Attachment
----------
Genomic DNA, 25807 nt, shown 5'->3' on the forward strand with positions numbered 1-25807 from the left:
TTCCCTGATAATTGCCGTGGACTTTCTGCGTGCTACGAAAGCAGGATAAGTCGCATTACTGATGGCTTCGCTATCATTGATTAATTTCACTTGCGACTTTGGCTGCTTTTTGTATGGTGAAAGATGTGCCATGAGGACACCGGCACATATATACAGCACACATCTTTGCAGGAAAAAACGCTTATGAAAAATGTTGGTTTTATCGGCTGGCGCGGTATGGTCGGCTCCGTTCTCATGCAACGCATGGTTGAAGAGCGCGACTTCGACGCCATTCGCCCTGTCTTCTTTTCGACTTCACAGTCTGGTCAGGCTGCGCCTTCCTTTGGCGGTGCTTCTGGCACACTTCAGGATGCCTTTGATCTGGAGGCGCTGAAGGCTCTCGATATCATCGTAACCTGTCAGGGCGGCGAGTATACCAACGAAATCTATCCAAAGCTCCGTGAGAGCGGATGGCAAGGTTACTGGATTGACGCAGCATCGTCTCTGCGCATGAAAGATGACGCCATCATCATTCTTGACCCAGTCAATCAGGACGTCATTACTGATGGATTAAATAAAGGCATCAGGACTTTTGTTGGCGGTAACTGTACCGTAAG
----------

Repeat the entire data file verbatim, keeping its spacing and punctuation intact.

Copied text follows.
Genomic DNA, 25807 nt, shown 5'->3' on the forward strand with positions numbered 1-25807 from the left:
TTCCCTGATAATTGCCGTGGACTTTCTGCGTGCTACGAAAGCAGGATAAGTCGCATTACTGATGGCTTCGCTATCATTGATTAATTTCACTTGCGACTTTGGCTGCTTTTTGTATGGTGAAAGATGTGCCATGAGGACACCGGCACATATATACAGCACACATCTTTGCAGGAAAAAACGCTTATGAAAAATGTTGGTTTTATCGGCTGGCGCGGTATGGTCGGCTCCGTTCTCATGCAACGCATGGTTGAAGAGCGCGACTTCGACGCCATTCGCCCTGTCTTCTTTTCGACTTCACAGTCTGGTCAGGCTGCGCCTTCCTTTGGCGGTGCTTCTGGCACACTTCAGGATGCCTTTGATCTGGAGGCGCTGAAGGCTCTCGATATCATCGTAACCTGTCAGGGCGGCGAGTATACCAACGAAATCTATCCAAAGCTCCGTGAGAGCGGATGGCAAGGTTACTGGATTGACGCAGCATCGTCTCTGCGCATGAAAGATGACGCCATCATCATTCTTGACCCAGTCAATCAGGACGTCATTACTGATGGATTAAATAAAGGCATCAGGACTTTTGTTGGCGGTAACTGTACCGTAAG